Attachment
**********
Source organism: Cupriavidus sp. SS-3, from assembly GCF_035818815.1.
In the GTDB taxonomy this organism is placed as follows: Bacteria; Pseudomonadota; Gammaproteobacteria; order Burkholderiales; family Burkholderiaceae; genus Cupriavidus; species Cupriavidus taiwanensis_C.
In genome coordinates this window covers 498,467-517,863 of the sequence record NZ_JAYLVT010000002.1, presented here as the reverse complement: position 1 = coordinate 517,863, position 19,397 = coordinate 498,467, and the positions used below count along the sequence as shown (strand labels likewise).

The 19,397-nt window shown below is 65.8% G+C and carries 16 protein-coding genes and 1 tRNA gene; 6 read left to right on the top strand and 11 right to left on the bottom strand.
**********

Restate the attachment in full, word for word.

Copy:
Source organism: Cupriavidus sp. SS-3, from assembly GCF_035818815.1.
In the GTDB taxonomy this organism is placed as follows: Bacteria; Pseudomonadota; Gammaproteobacteria; order Burkholderiales; family Burkholderiaceae; genus Cupriavidus; species Cupriavidus taiwanensis_C.
In genome coordinates this window covers 498,467-517,863 of the sequence record NZ_JAYLVT010000002.1, presented here as the reverse complement: position 1 = coordinate 517,863, position 19,397 = coordinate 498,467, and the positions used below count along the sequence as shown (strand labels likewise).

The 19,397-nt window shown below is 65.8% G+C and carries 16 protein-coding genes and 1 tRNA gene; 6 read left to right on the top strand and 11 right to left on the bottom strand.